It was quiet Tuesday morning at the Puna Community Medical Center.
Wearing protective gowns over their green scrubs and masks at-the-ready around their necks, Karen Carroll, an advanced practice registered nurse, and Natalya Barbarosh, a certified clinical medical assistant, were prepped to screen and, if necessary, test incoming patients for COVID-19.
The Pahoa facility — part a network of clinics in the East Hawaii Region of the Hawaii Health Systems Corp., which also includes Hilo Medical Center, Ka‘u Hospital and Hale Ho‘ola Hamakua — is in its second week of offering COVID-19 screening and testing in the rural East Hawaii district.
At this site, individuals can be screened by providers to determine whether they meet the criteria for COVID-19 testing.
Twenty people were tested March 23-27. Carroll said she’s received the results back for every day except Friday, all of which were negative.
“Yesterday really slowed down,” she said about the demand for tests. “Today we’ve only seen two.”
Carroll thinks people are listening to the state’s stay-at-home mandate.
As a provider working during the ongoing pandemic, Carroll said she’s concerned about exposure, “but we’re in health care because we want to help people. We can’t change that just because this happened in our lifetime. We just have to be optimistic and do everything I’m telling my patients (to do) … .”
Carroll normally works at the East Hawaii Health Clinic in Hilo but was a longtime emergency room nurse.
“I’m happier doing this than being in the ER, wearing this full (protective gear) for 12 hours.”
The testing capability is needed in Puna.
“I guess the Puna community feels like they miss out on a lot of things, so this was to support the community,” said Carroll.
“We set it up out here because we know it can be a hardship for (Puna residents) to come all the way up to Hilo Medical Center, and also the access to primary care is less out here than it is in town,” said HMC spokeswoman Elena Cabatu. “So we brought the access to screening and testing to the people.”
Carroll said patients are “super appreciative” for the service — even those who are screened but not tested.
“I look at them,” she said. “Their doctors can say, ‘You don’t meet the criteria,’ but they’re on the phone. They’re not looking at them. So I’m looking at their ears, listening to them, assessing their lymph nodes, and so that definitely gives them peace of mind that I’ve looked at them … .”
COVID-19 testing is continuing elsewhere on Hawaii Island, and at these sites, individuals don’t have to leave their vehicles.
More than 300 people have been tested at Hilo Medical Center’s drive-through testing site since it opened March 17. Tests done there, however, must be ordered by a physician.
Some 162 people were tested the first week, 133 the second and 14 so far this week, according to information on the hospital’s website.
Cabatu said demand is starting to wane as more people are staying at home.
Hospital administrators said there have been no positive results reported from the drive-through.
Lynn Scully, a spokeswoman for Queen’s North Hawaii Community Hospital in Waimea, said drive-through screenings are being offered from 10 a.m.-2 p.m. Monday through Friday at the hospital.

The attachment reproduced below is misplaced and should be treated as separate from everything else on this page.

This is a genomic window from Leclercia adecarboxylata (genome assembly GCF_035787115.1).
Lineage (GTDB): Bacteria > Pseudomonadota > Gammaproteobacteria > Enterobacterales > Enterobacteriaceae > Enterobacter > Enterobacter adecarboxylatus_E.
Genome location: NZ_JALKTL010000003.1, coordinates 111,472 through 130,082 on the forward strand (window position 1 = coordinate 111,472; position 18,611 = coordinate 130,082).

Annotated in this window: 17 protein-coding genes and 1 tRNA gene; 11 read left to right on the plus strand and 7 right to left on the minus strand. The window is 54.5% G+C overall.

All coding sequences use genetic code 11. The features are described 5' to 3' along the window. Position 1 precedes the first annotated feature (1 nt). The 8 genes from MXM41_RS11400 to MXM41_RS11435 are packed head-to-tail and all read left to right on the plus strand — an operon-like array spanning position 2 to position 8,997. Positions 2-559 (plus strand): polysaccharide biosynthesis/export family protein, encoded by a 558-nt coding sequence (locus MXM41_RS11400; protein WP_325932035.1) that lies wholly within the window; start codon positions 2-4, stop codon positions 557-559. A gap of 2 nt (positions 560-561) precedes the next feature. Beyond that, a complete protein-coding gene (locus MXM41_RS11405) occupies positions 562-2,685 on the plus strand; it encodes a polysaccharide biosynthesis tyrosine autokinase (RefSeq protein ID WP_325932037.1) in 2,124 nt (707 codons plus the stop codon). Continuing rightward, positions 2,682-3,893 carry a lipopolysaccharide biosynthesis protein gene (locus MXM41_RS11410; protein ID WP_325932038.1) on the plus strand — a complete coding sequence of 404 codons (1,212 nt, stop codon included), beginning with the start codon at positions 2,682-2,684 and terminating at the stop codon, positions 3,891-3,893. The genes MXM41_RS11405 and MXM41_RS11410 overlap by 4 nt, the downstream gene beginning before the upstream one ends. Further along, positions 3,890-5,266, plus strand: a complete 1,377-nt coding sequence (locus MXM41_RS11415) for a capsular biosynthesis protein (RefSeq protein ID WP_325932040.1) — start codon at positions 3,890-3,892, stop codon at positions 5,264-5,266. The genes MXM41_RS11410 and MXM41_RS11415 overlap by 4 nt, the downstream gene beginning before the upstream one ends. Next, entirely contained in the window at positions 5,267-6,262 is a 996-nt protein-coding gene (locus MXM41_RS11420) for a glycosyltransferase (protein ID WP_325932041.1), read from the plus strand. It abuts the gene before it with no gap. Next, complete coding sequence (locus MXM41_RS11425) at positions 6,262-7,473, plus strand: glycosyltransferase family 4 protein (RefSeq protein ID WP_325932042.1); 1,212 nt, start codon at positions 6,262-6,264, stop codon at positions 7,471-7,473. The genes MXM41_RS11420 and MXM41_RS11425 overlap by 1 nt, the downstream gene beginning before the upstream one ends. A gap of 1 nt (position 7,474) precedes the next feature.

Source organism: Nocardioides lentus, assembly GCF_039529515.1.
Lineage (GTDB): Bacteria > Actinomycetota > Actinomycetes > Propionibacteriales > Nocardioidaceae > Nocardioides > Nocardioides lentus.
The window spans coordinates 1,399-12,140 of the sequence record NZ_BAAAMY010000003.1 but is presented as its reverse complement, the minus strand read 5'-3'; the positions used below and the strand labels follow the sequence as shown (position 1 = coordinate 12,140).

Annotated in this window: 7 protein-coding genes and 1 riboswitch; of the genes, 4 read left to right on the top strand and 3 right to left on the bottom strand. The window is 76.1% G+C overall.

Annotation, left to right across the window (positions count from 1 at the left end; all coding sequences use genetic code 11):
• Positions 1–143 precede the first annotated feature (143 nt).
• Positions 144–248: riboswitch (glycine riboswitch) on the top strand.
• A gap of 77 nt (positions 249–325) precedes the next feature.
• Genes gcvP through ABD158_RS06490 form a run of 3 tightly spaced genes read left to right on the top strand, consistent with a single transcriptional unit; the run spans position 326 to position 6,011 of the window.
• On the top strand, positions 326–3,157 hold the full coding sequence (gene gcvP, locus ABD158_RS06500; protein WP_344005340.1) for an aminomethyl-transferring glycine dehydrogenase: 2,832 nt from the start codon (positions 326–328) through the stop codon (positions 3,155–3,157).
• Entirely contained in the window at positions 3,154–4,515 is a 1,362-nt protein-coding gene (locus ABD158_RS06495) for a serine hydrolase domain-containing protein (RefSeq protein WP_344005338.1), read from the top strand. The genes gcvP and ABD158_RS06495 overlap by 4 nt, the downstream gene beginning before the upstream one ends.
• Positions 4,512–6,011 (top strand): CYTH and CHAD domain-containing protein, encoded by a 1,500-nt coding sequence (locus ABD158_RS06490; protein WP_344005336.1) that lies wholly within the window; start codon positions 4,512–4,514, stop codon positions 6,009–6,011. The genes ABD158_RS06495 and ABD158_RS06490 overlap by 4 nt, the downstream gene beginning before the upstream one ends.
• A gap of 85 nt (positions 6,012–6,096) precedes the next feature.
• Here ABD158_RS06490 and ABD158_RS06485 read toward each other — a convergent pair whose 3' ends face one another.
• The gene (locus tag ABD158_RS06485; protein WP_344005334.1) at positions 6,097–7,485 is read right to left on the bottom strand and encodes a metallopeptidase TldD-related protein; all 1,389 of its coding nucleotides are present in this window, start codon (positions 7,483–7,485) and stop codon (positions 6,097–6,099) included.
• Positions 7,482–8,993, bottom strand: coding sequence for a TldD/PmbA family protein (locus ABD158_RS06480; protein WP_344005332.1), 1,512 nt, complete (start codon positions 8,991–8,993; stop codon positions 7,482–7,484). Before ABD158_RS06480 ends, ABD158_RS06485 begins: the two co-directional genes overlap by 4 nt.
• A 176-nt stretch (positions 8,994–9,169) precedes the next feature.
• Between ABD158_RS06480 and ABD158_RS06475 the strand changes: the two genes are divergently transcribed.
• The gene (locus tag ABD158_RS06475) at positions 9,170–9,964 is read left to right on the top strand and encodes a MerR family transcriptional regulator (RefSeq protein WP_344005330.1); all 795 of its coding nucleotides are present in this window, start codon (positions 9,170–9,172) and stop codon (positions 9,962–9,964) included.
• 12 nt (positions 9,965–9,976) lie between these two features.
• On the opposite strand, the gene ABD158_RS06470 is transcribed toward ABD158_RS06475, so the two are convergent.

NHCH has offered the testing for about two weeks, she said. While numbers have declined since testing began, “they are kind of steady now.”
According to Scully, the hospital has tested about 250 individuals, but she estimates that nearly twice as many have been screened. Individuals have come from around the island.
She couldn’t comment about whether there have been any positive results from the drive-through testing effort.
Scully also emphasized that seeking medical care is excluded from the state’s stay-at-home order, and said it’s “OK to leave home if they’re coming to get medical care like this.”
While physician orders are not required at the NHCH site, individuals will be screened for symptoms to see if the test is warranted.
One-day drive-through screening clinics in Kona and Hilo on Saturday and Sunday, respectively, enabled hundreds of people to be tested.
“Things went very smoothly in both locations,” said Garrett Kim, Hawaii Fire Department’s representative to the county’s COVID-19 task force.
According to Kim, about 300 people were screened and 168 tested Saturday in Kona, while 360 individuals were screened and 70 tested Sunday in Hilo.
The numbers in Kona, however, were “skewed” because a number of first responders, who have to meet a lower testing threshold than the general public, came through and were tested, he said.
The weekend’s efforts marked the second and third such clinics, which were provided by Premier Medical Group and other health care organizations, with the support of the county’s task force.
The first clinic on March 23 in Kona drew more than 1,600 people, nearly 300 of whom were tested, West Hawaii Today reported.
Kim said the decline in the number of visitors to the subsequent clinics was anticipated because individuals who were “really anxious and overly concerned” made it to the first clinic.
Additional drive-through clinics are planned from 8 a.m.-3 p.m. Sunday at the Afook-Chinen Civic Auditorium in Hilo and 8 a.m.-noon Mondays and Thursday at the Keauhou Shopping Center in Kona for the foreseeable future.
Kim said these are free testing clinics.
“We really encourage people to come down and take advantage of this weekly opportunity,” he said.
Email Stephanie Salmons at email@example.com.